First Ever Moscow Kirtan Mela Inspires Two Thousand

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Moscow’s first ever Kirtan Mela, which ran from Friday January 30th to Sunday February 1st, drew nearly 2,000 devotees from around Russia – and like most ISKCON Moscow events, it was a colorfuly uplifting affair on a grand scale.

The event was organized by Saraswati Dasi after ISKCON guru Bhakti Bringa Govinda Swami, inspired by a “Mantra Yoga” program he attended in Moscow, expressed the desire to participate in more outreach programs there.

As the first day of the Mela fell on Ekadasi, a fortnightly fast day, it incorporated a mainstay of ISKCON Moscow – the all-night Ekadasi kirtan.

Overseen as usual by Russian sannyasi Bhakti Ananta Krishna Goswami, the kirtan took place in ISKCON Moscow’s spacious new temple room in a rented building in Polejayevskaya – where devotees moved after their old temple in Dinamo was demolished in 2013.


Nearly 2,000 people filled Forum Hall for the Kirtan Mela's main day

The kirtan began at 5:00pm and went all through the night until eight o’clock in the morning, when it concluded with a Bhagavatam class and devotees breaking their fast.

Highlights of the Ekadasi all-nighter included a unique classical music kirtan by much-loved Russian chanter Aditi Dukhaha Das, who was joined by composer Evgeny Babenko. Called “unusual and wonderful” by fellow kirtaniya Sundara Govinda Das, it featured a grand piano, violins, pre-recorded samples and an Armenian woodwind instrument called the “Duduk.”

Akinchana Krishna Das, one of the core members of Krishna Balarama Mandir’s 24-Hour Kirtan program in Vrindavana, India also chanted, as did Suryanandini Dasi, who tours with B.B. Govinda Swami.

Because the temple’s main Deities of Sri Sri Dayal Nitai Saci Suta were resting during the night, a small altar was erected, upon which sat ISKCON Botanicheskiy’s Deities of Patita Pavana Jagannatha as well as several home Deities. Throughout the night, devotees offered lamps to Them, creating an atmospheric and prayerful mood.


The next day saw the Mela’s main 12-hour kirtan held at the rented Forum Hall in the center of Moscow City from midday till midnight.

The vast rectangular space, framed by wrap-around balconies, was decorated with lights strung from the ceiling like stars in the night sky. Nearly two thousand devotees and members of the public crowded in to watch and sing along with chanters on the hall’s huge stage, which was flanked by altars for Sri Sri Radha Gopinath and Sri Sri Radha Vrajasundara.

First up was professional musician Sundara Govinda Das, who has been holding weekly Harinamas in Moscow for the past five years, along with his wife Nilambara Dasi. Next came Bhakta Ananta, a skilled young mridanga player, singer and graduate of Aditi Dukhaha’s Navarasa kirtan school. He was followed by Thakura Haridas, an enthusiastic brahmachari who runs two of Moscow’s biggest outreach programs, Kirtan Moscow and Mantra Yoga.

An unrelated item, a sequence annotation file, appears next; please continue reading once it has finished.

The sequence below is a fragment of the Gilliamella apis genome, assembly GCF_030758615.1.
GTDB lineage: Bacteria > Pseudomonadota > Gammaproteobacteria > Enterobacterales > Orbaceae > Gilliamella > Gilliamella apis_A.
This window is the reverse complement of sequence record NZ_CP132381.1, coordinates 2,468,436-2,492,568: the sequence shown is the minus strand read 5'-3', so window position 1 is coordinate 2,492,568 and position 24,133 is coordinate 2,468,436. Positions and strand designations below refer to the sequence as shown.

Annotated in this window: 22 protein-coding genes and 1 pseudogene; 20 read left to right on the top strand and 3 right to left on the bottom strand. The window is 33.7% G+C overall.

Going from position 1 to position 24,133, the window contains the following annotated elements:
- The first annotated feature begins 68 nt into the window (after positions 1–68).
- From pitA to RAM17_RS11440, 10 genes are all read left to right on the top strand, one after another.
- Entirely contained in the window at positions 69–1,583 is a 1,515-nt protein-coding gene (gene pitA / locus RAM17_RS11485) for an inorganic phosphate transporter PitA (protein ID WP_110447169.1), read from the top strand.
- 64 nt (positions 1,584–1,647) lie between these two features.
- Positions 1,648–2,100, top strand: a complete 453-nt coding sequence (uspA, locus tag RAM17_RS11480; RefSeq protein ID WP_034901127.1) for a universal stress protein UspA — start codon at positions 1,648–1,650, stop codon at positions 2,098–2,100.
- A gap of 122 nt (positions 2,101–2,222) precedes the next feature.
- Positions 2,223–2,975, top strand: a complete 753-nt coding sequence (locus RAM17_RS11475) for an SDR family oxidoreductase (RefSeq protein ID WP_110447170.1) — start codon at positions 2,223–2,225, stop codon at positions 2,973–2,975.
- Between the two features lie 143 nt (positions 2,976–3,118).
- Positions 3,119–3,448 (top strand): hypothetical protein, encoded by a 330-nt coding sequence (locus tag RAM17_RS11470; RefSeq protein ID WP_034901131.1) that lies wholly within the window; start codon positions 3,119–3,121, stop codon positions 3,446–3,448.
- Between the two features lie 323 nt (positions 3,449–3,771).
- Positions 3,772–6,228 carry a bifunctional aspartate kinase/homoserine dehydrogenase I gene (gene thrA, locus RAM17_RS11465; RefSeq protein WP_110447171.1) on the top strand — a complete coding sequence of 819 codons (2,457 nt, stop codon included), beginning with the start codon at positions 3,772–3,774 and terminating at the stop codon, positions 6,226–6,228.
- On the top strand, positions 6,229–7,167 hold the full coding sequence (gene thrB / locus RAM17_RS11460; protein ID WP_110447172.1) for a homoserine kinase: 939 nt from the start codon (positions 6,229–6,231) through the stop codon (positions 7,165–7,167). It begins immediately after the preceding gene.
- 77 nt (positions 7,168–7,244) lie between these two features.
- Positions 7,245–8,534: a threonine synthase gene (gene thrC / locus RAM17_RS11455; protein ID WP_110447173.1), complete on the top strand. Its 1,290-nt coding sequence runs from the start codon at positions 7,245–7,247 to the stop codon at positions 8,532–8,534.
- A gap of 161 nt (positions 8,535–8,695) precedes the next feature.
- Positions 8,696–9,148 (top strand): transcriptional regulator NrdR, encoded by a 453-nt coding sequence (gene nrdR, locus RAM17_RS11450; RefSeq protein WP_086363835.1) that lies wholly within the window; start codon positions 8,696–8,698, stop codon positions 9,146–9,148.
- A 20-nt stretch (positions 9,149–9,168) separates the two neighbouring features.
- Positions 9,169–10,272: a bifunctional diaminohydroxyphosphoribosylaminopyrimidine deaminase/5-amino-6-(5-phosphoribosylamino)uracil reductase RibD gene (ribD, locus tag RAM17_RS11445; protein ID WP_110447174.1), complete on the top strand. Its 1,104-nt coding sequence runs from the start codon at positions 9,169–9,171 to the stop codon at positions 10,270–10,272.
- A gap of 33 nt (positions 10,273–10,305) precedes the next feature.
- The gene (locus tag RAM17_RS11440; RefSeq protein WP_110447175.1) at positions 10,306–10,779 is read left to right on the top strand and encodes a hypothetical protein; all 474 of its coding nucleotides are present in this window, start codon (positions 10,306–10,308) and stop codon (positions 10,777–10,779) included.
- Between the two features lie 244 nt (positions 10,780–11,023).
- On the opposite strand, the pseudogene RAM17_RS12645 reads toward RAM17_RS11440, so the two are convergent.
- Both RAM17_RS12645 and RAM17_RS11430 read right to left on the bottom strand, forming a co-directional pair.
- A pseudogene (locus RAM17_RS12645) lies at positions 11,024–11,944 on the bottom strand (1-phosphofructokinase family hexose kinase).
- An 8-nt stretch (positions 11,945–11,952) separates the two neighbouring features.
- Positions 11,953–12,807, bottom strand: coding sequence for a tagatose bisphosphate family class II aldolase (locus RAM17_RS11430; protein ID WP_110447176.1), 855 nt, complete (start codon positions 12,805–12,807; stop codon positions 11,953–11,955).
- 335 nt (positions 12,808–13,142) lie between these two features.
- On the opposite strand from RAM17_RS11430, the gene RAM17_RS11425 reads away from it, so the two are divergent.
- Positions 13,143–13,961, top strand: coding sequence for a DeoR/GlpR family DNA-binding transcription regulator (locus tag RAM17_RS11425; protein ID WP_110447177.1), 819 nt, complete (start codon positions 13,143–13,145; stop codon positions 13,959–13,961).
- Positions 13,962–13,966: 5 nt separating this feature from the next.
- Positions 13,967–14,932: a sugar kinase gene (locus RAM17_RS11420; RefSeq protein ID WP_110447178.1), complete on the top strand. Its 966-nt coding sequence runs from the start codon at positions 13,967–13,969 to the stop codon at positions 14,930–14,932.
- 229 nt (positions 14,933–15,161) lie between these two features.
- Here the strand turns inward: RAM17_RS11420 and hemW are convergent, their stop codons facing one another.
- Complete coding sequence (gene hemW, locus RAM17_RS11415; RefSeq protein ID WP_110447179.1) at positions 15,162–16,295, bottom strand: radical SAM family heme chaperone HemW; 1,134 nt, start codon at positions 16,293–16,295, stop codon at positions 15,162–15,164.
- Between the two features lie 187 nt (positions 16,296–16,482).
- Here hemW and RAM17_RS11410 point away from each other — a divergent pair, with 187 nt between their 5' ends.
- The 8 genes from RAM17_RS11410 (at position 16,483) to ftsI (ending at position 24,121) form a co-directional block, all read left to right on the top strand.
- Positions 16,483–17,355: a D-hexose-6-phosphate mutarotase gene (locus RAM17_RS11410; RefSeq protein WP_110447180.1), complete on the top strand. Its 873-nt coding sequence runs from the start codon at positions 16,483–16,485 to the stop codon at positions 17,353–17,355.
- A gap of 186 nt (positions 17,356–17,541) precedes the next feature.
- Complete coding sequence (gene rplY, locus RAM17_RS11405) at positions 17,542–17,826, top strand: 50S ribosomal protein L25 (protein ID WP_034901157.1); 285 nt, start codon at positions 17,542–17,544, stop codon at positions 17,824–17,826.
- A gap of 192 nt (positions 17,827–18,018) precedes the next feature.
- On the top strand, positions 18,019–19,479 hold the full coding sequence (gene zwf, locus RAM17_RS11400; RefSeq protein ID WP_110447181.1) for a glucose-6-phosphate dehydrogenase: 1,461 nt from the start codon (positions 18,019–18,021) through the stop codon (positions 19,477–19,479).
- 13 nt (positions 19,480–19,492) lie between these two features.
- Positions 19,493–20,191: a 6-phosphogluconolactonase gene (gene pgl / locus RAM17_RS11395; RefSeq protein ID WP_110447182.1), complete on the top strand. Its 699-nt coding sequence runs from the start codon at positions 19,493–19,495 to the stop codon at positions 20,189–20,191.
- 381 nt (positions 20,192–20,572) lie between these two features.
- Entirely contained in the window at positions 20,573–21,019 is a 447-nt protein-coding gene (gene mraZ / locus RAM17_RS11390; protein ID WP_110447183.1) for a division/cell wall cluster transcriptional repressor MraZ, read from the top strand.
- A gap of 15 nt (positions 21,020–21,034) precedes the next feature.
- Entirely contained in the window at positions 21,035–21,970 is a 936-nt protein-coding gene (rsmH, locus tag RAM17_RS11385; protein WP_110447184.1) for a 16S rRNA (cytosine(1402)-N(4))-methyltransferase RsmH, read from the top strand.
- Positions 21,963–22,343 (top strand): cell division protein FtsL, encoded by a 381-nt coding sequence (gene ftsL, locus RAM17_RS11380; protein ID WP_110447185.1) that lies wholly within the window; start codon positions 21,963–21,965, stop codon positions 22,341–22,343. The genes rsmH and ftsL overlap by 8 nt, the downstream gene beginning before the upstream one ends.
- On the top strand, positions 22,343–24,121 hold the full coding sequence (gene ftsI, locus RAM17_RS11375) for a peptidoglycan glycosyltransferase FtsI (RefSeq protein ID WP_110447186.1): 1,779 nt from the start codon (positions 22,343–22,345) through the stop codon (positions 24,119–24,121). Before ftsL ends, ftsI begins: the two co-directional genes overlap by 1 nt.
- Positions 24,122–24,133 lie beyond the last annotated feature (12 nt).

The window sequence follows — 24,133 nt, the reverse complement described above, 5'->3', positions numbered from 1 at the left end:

The 24 Hour Kirtan’s Akincana Krishna Das then ascended the stage with a group of devotees and began a very “old school” kirtan, chanting while standing up and dancing with only mridanga and kartalas as accompaniment.


The energy in the hall escalated as the group climbed off the stage and plunged into the audience, rousing them with the power of the Holy Names until the whole crowd was jumping and spinning in concentric circles around five acrobatic mridanga players who leapt and pinwheeled in the center.

“For me, that was the best part of the day,” says Sundara Govinda. “Because it was so authentic, so real.”

Aditi Dukhaha followed, bringing another touching kirtan to the mix by adding more traditional elements to his classical set from the night before. After him was Bhakti Ananta Krishna Goswami, a charismatic leader experienced in encouraging a lot of people to chant at his huge Goloka Fest public programs. And then came Bhakti Bringa Govinda Swami.

“Maharaja did an enormously powerful kirtan for an hour and a half, accompanied by Suryanandini on saxophone, and two amazing Russian violin players with a classical background,” says Sundara Govinda. “Everyone was already warmed up from Akincana’s kirtan, so it didn’t take Maharaja long to get people to dance. Almost half the audience ended up onstage, because everyone wanted to join him and back his singing.”


Finally, another 24 Hour Kirtan alumni, internationally renowned Kirtaniya Madhava Das, closed the night with his heartfelt, meditative chanting.

The next day, however, may have been the liveliest kirtan of the Mela. Held in a large community hall in the same building as the Moscow temple, it featured Madhava, followed by B.B. Govinda Swami, who gave everything he had to the chanting of the Holy Name from 5pm until ten o’clock at night.

“It was as crazy as it can be, a one-off experience,” says Sundara Govinda. “Everyone was dancing and singing along, senior devotees were jumping like little kids. By the end, Maharaja had lost his voice, and the devotees were helping him by shouting the Maha Mantra as loud as they could at the top of their lungs. It was so moving – a wonderful way to close the Mela.”

The event was such a hit that organizers aren’t even waiting a year for the next one – the second Moscow Kirtan Mela is planned for June 26th to 28th, with B.B. Govinda Swami and Ojasvi Das from Vrindavana, India already confirmed.


Devotees who attended the Mela were uplifted and inspired in their spiritual lives, while several newcomers who were attending a Krishna conscious event for the first time were so impressed that they gave substantial donations towards the next one.

“These kinds of events,” says Sundara Govinda, “Definitely have a very big impact on peoples’ attitudes towards Krishna consciousness.”

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By Madhava Smullen